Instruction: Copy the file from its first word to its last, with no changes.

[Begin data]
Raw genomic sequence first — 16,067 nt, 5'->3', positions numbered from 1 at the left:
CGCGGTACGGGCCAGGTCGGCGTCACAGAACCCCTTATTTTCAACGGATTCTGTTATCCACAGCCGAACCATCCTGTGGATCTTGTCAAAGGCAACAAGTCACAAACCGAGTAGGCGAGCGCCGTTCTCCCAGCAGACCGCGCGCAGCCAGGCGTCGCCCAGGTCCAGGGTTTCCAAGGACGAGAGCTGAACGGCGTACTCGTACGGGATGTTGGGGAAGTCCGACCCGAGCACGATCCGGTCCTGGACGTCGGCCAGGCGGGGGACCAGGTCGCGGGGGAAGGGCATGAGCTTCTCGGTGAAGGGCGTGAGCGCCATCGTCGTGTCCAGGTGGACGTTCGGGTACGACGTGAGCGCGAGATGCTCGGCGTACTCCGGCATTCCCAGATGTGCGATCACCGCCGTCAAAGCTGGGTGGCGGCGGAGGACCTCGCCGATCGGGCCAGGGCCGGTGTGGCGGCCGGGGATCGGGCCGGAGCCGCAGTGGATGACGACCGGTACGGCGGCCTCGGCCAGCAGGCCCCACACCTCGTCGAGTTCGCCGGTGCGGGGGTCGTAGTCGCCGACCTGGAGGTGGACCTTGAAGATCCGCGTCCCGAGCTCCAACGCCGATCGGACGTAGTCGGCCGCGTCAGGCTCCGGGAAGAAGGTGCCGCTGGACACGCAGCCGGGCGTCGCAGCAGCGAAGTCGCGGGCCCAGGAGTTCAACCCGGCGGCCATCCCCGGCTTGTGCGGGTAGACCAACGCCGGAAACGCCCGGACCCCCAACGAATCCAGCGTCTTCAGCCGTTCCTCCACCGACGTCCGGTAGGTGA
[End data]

Raw genomic sequence first — 16,067 nt, 5'->3', positions numbered from 1 at the left:
CGCGGTACGGGCCAGGTCGGCGTCACAGAACCCCTTATTTTCAACGGATTCTGTTATCCACAGCCGAACCATCCTGTGGATCTTGTCAAAGGCAACAAGTCACAAACCGAGTAGGCGAGCGCCGTTCTCCCAGCAGACCGCGCGCAGCCAGGCGTCGCCCAGGTCCAGGGTTTCCAAGGACGAGAGCTGAACGGCGTACTCGTACGGGATGTTGGGGAAGTCCGACCCGAGCACGATCCGGTCCTGGACGTCGGCCAGGCGGGGGACCAGGTCGCGGGGGAAGGGCATGAGCTTCTCGGTGAAGGGCGTGAGCGCCATCGTCGTGTCCAGGTGGACGTTCGGGTACGACGTGAGCGCGAGATGCTCGGCGTACTCCGGCATTCCCAGATGTGCGATCACCGCCGTCAAAGCTGGGTGGCGGCGGAGGACCTCGCCGATCGGGCCAGGGCCGGTGTGGCGGCCGGGGATCGGGCCGGAGCCGCAGTGGATGACGACCGGTACGGCGGCCTCGGCCAGCAGGCCCCACACCTCGTCGAGTTCGCCGGTGCGGGGGTCGTAGTCGCCGACCTGGAGGTGGACCTTGAAGATCCGCGTCCCGAGCTCCAACGCCGATCGGACGTAGTCGGCCGCGTCAGGCTCCGGGAAGAAGGTGCCGCTGGACACGCAGCCGGGCGTCGCAGCAGCGAAGTCGCGGGCCCAGGAGTTCAACCCGGCGGCCATCCCCGGCTTGTGCGGGTAGACCAACGCCGGAAACGCCCGGACCCCCAACGAATCCAGCGTCTTCAGCCGTTCCTCCACCGACGTCCGGTAGGTGA